An advocacy intervention program for women with abusive partners

Six-month follow-up

Cris M. Sullivan, Rebecca Campbell, Holly L. Angelique, Kimberly K. Eby, William S. Davidson

Research output: Contribution to journalArticle

93 Citations (Scopus)

Abstract

Presented the 6-month follow-up findings of an experimental intervention designed to provide postshelter advocacy services to women with abusive partners. The intervention involved randomly assigning half the research participants to receive the free services of an advocate, 4 to 6 hours per week, for the first 10 weeks postshelter. One hundred forty-one battered women were interviewed about their experiences immediately upon their exit from a domestic violence shelter: 95% of the sample were interviewed 10 weeks thereafter (postintervention), and 93% were successfully tracked and interviewed 6 months later. At the 6-month follow-up, participants in both groups reported increased social support, increased quality of life, less depression, less emotional attachment to their assailants, and an increased sense of personal power. Although women in both groups reported some decrease in physical abuse over time, there were no statistically significant differences between those with and those without advocates, and abuse continued to be a problem for many women. Those who were still involved with their assailants continued to experience higher levels of abuse and had been more economically dependent upon the men prior to entering the shelter. Women who had worked with advocates continued to report being more satisfied with their overall quality of life than did the women in the control group.

Original languageEnglish (US)
Pages (from-to)101-122
Number of pages22
JournalAmerican Journal of Community Psychology
Volume22
Issue number1
DOIs
StatePublished - Feb 1 1994

Fingerprint

abuse
Quality of Life
Battered Women
quality of life
Domestic Violence
Group
Social Support
domestic violence
social support
Depression
experience
Control Groups
Research
Power (Psychology)
Physical Abuse
time

All Science Journal Classification (ASJC) codes

  • Health(social science)
  • Applied Psychology
  • Public Health, Environmental and Occupational Health

Cite this

Sullivan, Cris M. ; Campbell, Rebecca ; Angelique, Holly L. ; Eby, Kimberly K. ; Davidson, William S. / An advocacy intervention program for women with abusive partners : Six-month follow-up. In: American Journal of Community Psychology. 1994 ; Vol. 22, No. 1. pp. 101-122.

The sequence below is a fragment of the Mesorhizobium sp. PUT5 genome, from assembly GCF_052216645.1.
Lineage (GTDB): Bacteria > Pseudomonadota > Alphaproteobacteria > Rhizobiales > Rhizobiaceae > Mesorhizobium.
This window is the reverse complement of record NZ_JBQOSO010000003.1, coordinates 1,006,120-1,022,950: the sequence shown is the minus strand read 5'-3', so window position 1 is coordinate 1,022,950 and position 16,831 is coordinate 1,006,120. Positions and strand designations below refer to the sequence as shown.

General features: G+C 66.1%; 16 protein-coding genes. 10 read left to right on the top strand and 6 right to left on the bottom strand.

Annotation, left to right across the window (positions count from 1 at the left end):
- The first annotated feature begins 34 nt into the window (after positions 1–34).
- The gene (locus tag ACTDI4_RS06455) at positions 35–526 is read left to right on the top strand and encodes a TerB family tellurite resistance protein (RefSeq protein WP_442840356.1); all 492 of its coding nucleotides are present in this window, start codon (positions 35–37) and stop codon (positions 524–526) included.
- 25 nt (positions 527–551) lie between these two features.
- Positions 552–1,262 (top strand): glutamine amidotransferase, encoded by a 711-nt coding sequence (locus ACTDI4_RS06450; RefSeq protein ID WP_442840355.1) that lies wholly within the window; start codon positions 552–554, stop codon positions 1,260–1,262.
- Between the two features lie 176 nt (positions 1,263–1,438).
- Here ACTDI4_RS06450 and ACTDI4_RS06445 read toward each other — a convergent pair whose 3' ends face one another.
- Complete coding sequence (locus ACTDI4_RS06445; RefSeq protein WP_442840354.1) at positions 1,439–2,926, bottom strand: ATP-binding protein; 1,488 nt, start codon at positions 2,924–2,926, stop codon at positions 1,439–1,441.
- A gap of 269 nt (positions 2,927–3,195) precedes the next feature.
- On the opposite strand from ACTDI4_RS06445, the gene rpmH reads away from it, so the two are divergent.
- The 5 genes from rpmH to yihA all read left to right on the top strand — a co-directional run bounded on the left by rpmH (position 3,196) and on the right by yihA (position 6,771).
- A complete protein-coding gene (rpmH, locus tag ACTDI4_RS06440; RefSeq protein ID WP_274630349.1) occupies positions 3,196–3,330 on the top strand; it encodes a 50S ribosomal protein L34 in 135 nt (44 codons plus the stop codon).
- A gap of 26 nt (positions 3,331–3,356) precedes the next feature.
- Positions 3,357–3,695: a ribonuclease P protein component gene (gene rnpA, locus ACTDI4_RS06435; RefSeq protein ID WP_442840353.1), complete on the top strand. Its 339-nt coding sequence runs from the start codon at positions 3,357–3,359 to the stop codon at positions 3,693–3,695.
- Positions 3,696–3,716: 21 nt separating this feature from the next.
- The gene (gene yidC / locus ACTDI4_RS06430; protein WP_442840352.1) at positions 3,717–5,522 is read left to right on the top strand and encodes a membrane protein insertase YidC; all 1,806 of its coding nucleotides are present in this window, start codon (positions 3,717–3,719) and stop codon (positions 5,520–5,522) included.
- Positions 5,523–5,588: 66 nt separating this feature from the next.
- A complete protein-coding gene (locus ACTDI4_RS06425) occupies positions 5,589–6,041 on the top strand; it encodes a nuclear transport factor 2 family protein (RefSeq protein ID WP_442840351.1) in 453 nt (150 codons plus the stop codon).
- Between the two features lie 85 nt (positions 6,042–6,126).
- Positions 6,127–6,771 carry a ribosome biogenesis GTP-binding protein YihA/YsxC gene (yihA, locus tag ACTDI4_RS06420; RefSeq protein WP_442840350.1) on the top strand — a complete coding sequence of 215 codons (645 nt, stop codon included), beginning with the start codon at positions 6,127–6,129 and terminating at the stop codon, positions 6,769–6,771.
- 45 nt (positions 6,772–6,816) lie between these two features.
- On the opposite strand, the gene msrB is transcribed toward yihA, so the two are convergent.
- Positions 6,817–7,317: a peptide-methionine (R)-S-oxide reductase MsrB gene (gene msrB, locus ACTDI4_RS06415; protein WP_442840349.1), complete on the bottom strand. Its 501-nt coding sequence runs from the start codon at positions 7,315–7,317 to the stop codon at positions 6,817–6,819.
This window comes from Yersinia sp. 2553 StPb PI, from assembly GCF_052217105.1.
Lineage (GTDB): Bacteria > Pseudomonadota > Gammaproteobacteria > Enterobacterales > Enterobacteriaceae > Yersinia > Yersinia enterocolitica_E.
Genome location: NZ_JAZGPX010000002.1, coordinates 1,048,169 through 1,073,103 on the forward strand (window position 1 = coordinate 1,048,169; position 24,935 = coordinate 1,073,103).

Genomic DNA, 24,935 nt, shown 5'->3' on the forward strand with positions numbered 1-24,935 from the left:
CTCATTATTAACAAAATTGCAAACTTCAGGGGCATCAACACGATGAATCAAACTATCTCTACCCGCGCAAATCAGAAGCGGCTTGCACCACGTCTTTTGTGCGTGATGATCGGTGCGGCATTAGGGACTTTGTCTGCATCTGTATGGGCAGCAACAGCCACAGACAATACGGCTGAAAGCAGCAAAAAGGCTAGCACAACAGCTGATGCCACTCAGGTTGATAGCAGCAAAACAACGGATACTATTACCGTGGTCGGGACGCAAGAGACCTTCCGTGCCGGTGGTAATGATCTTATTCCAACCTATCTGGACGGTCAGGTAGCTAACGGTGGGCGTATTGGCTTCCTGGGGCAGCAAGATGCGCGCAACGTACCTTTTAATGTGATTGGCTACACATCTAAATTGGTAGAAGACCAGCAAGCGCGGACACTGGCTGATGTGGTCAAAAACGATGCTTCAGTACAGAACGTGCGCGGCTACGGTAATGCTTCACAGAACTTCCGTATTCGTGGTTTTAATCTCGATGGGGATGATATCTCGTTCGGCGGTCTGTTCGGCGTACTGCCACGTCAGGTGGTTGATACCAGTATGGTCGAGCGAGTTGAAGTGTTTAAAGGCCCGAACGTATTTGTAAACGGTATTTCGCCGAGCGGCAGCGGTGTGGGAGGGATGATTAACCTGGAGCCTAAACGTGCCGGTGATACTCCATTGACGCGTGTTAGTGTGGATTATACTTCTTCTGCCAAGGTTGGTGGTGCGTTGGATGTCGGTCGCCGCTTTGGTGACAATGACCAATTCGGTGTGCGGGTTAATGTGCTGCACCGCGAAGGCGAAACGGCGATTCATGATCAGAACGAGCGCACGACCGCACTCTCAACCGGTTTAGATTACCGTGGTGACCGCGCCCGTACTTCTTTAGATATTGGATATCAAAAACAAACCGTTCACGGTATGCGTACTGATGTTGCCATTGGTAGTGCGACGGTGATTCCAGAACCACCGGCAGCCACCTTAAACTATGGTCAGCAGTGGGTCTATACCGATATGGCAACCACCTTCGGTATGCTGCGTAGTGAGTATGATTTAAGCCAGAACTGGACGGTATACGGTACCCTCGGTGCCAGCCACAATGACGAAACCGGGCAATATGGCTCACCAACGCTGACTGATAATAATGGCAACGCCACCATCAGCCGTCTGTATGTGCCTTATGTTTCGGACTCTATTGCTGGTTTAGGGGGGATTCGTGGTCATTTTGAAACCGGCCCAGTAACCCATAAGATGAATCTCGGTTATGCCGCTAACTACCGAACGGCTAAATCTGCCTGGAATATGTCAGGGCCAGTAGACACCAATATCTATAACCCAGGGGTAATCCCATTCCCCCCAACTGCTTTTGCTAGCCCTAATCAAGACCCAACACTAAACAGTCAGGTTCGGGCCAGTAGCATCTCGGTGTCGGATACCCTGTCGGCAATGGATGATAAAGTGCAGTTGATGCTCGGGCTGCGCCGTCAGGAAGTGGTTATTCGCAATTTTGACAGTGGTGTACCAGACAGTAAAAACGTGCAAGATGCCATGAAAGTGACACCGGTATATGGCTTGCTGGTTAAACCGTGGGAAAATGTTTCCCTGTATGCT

@article{ac36e04bb3014b00be40b7ff4469c1df,
title = "An advocacy intervention program for women with abusive partners: Six-month follow-up",
abstract = "Presented the 6-month follow-up findings of an experimental intervention designed to provide postshelter advocacy services to women with abusive partners. The intervention involved randomly assigning half the research participants to receive the free services of an advocate, 4 to 6 hours per week, for the first 10 weeks postshelter. One hundred forty-one battered women were interviewed about their experiences immediately upon their exit from a domestic violence shelter: 95{\%} of the sample were interviewed 10 weeks thereafter (postintervention), and 93{\%} were successfully tracked and interviewed 6 months later. At the 6-month follow-up, participants in both groups reported increased social support, increased quality of life, less depression, less emotional attachment to their assailants, and an increased sense of personal power. Although women in both groups reported some decrease in physical abuse over time, there were no statistically significant differences between those with and those without advocates, and abuse continued to be a problem for many women. Those who were still involved with their assailants continued to experience higher levels of abuse and had been more economically dependent upon the men prior to entering the shelter. Women who had worked with advocates continued to report being more satisfied with their overall quality of life than did the women in the control group.",